Anyone working in the agricultural sector will also emphasize how important the USDA hardiness zones map is. Plants are all about the climate, if something is off, it will definitely affect their growth; that is why you are supposed to be very picky before settling for a particular thing for planting.

Landscapers, farmers, gardeners, and many other people will always refer to the planting zones and so should you. The whole concept behind the creation of the zones was to match the plants and the climates that they are able to comfortably grow in.

Here are a few things that you should note when taking the hardiness zones into consideration.

Perennials vs Annuals

If you are a gardener who is very interested in planting only perennial crops, you will find the hardiness zone map very important. This is why, you see, if you are planting perennial plants, you are supposed to pick the types that are able to thrive for not just one season, but for the entire year.

Perennials are basically woody or non-woody plants that usually live for more than one season.

Graphics of perennials vs annual plants showing the difference of plants based on their life cycles.

They can opt to go dormant when winter comes and then come right back when it passes, making them able to live for two years or even more. On the other hand, the annuals only survive for a single growing season and don’t return after that.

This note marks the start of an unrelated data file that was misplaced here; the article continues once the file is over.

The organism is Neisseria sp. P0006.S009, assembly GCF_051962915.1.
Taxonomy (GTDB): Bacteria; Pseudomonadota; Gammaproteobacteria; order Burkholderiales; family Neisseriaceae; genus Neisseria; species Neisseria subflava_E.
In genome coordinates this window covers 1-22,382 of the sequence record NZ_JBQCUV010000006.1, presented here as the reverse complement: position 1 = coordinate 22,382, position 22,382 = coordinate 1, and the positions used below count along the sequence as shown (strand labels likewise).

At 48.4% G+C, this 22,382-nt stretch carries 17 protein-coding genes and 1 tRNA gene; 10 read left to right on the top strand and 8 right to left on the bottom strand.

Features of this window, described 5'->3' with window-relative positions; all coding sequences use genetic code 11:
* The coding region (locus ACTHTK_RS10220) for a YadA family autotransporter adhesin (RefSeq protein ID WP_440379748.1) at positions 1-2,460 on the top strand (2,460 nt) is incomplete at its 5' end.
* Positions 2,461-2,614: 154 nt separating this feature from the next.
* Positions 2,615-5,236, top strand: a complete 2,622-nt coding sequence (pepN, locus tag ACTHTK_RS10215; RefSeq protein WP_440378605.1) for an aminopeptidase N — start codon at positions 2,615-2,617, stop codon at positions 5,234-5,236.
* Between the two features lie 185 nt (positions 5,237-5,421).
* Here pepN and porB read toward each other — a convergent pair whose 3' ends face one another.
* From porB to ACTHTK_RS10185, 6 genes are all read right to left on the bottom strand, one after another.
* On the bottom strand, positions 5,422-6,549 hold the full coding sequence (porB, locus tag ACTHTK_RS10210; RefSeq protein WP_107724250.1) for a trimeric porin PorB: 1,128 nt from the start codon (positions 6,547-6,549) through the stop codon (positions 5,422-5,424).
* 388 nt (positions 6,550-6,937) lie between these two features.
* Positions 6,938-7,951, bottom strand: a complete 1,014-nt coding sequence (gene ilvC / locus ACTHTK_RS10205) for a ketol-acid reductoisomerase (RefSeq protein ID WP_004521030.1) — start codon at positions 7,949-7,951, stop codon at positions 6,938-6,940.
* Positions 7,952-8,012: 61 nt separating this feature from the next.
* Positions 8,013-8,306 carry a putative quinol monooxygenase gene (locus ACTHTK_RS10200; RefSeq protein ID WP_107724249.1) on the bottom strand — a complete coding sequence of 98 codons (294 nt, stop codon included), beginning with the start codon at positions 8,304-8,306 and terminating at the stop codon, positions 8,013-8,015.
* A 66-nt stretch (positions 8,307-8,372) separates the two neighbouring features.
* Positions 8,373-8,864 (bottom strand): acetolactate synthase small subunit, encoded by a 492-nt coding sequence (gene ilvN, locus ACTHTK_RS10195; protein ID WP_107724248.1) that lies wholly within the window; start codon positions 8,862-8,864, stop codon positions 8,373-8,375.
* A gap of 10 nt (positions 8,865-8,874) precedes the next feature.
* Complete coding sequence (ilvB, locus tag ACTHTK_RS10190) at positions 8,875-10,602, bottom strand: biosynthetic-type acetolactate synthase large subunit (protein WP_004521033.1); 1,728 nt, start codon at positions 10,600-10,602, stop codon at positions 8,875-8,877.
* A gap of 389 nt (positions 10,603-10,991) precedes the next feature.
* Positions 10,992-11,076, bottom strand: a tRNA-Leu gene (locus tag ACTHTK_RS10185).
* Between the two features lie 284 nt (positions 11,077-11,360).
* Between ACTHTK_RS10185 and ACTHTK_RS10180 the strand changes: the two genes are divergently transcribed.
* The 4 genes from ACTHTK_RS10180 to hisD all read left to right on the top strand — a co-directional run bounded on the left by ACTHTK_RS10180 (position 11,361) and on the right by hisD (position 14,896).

What that means is, that the perennial tree or plant should be comfortable to live through winter, summer, and virtually all the other seasons in the year.

Therefore, it goes without saying that you are supposed to check your hardiness zone and confirm whether your plant will be able to survive the prevailing high or low temperatures. If you want nothing but the best outcome, which of course you do, you want to choose the perennials and annuals according to their survival capabilities.18

If you don’t factor the planting zones in, you will have to deal with winter damage, and that is the last thing that you want after caring for your plant the entire time. Apart from that, taking plants outside their ‘comfort zone’ also tends to lead to stunted growth, delays or failures in flowering and fruiting, and so many other issues.